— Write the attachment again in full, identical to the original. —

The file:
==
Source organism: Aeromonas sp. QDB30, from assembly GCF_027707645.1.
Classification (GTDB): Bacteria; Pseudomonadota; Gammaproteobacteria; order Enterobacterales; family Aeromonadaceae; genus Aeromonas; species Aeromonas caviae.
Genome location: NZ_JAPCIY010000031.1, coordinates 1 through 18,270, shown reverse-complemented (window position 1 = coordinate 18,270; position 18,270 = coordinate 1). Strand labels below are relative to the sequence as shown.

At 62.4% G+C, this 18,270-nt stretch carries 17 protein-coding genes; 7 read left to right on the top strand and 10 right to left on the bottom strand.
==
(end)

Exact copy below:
Source organism: Aeromonas sp. QDB30, from assembly GCF_027707645.1.
Classification (GTDB): Bacteria; Pseudomonadota; Gammaproteobacteria; order Enterobacterales; family Aeromonadaceae; genus Aeromonas; species Aeromonas caviae.
Genome location: NZ_JAPCIY010000031.1, coordinates 1 through 18,270, shown reverse-complemented (window position 1 = coordinate 18,270; position 18,270 = coordinate 1). Strand labels below are relative to the sequence as shown.

At 62.4% G+C, this 18,270-nt stretch carries 17 protein-coding genes; 7 read left to right on the top strand and 10 right to left on the bottom strand.